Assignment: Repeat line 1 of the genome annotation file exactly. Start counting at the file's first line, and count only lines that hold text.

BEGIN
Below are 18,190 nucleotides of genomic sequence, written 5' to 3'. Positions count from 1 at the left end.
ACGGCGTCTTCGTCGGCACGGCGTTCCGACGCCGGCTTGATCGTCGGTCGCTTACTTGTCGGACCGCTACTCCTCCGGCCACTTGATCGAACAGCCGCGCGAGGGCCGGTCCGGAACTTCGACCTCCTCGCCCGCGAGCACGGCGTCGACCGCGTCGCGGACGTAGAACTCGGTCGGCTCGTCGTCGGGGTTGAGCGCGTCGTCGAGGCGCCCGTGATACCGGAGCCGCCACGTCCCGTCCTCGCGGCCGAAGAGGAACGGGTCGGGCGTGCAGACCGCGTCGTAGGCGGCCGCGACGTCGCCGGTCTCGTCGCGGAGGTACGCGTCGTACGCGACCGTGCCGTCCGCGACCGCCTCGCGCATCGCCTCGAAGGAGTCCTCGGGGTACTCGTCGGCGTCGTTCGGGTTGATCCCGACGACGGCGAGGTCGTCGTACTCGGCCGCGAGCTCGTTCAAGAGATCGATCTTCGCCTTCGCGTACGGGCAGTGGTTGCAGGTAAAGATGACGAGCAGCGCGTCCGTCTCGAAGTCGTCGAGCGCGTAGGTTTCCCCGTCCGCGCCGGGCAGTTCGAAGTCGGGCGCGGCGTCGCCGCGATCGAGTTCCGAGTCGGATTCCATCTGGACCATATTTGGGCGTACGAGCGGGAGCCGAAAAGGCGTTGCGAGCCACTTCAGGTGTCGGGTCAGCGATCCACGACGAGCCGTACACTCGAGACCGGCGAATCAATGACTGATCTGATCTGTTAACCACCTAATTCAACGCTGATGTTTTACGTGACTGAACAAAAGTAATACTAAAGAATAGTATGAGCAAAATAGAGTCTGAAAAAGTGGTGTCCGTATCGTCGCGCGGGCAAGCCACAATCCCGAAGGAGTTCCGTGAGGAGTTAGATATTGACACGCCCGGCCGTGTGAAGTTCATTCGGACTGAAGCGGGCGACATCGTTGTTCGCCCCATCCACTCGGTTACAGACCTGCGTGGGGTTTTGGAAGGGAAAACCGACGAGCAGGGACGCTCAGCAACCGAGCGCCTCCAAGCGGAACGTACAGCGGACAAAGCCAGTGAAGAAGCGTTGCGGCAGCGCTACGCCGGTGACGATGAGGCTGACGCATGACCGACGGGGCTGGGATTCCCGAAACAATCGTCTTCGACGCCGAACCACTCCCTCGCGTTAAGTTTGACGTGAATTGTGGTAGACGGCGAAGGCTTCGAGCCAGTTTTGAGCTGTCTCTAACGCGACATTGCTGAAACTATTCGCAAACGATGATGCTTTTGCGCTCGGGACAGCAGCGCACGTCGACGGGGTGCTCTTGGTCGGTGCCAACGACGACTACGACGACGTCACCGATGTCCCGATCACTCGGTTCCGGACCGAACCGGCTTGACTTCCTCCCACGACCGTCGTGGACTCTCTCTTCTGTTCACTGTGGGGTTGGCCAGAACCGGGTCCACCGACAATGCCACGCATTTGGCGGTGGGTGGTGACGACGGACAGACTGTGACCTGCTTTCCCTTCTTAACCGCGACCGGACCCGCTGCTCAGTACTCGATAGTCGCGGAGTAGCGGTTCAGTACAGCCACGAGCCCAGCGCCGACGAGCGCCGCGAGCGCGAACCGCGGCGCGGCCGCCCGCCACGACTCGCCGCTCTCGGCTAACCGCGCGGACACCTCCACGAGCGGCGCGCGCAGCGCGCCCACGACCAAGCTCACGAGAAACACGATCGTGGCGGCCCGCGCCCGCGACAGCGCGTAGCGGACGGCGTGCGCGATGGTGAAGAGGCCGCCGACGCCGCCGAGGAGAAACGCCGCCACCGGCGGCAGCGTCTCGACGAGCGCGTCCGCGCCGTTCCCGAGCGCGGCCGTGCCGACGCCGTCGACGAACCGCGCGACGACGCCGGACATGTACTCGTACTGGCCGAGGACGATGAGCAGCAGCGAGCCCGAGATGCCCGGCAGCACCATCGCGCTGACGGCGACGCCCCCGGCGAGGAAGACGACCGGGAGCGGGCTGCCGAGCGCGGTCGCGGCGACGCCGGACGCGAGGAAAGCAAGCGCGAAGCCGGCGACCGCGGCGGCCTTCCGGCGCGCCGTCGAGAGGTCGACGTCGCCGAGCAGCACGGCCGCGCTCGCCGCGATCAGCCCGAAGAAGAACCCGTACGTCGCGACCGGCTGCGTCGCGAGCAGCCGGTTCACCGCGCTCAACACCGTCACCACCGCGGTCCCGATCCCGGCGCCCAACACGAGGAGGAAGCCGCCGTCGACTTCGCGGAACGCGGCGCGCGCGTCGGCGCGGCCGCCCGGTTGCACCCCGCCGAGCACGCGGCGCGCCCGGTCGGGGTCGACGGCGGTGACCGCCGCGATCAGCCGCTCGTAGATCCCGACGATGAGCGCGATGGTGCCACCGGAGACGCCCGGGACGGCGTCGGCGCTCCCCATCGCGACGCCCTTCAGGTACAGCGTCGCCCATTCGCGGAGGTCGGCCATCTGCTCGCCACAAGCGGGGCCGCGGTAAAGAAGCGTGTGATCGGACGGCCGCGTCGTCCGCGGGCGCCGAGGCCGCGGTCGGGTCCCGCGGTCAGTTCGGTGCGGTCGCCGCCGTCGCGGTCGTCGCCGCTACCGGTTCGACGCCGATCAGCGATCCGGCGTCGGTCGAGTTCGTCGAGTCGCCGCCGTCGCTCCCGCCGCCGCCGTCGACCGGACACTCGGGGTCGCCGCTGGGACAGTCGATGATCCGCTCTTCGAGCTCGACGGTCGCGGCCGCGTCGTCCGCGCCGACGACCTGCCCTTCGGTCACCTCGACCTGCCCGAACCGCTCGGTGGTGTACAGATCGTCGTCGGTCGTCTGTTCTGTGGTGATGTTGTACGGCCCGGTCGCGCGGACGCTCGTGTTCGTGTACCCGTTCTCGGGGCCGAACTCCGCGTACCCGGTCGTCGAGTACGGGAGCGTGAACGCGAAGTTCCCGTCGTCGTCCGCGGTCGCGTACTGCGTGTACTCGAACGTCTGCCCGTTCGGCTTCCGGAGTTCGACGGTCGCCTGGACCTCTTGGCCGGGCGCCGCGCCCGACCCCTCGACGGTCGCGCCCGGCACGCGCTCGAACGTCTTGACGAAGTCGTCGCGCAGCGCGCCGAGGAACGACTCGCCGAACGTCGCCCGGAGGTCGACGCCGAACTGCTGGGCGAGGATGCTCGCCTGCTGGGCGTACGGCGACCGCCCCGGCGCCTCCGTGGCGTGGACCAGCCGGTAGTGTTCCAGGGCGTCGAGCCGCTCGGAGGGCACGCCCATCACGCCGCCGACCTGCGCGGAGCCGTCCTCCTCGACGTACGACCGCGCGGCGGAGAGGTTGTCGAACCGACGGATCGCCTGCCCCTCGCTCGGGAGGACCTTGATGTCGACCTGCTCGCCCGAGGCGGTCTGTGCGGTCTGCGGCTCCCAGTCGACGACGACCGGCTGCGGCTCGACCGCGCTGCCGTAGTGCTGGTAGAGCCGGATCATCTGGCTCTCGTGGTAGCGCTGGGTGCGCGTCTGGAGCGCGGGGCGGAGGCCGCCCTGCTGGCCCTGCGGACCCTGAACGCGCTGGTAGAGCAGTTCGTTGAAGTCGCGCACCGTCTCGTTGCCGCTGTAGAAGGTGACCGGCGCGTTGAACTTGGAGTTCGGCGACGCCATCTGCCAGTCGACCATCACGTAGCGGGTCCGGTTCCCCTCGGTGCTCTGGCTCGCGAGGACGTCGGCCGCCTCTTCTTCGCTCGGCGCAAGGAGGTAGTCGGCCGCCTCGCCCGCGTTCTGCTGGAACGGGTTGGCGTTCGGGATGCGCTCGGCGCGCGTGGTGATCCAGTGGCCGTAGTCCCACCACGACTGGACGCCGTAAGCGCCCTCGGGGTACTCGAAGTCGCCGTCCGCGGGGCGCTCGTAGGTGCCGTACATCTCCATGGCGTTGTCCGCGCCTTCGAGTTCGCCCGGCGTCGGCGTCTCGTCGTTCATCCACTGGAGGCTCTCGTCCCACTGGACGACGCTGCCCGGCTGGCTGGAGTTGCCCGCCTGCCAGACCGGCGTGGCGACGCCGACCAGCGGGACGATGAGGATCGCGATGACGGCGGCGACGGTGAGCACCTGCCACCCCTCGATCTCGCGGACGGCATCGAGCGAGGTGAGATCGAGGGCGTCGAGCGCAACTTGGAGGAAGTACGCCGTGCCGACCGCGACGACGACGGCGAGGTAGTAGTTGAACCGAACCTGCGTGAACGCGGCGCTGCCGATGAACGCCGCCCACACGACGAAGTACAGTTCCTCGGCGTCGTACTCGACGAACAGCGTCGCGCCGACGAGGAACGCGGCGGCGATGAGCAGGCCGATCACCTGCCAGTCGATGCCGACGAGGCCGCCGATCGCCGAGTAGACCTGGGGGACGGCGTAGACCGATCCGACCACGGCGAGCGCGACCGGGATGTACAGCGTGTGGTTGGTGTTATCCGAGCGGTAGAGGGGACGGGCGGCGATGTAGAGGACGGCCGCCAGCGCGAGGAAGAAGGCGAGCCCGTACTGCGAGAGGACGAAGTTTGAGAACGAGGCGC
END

Below are 18,190 nucleotides of genomic sequence, written 5' to 3'. Positions count from 1 at the left end.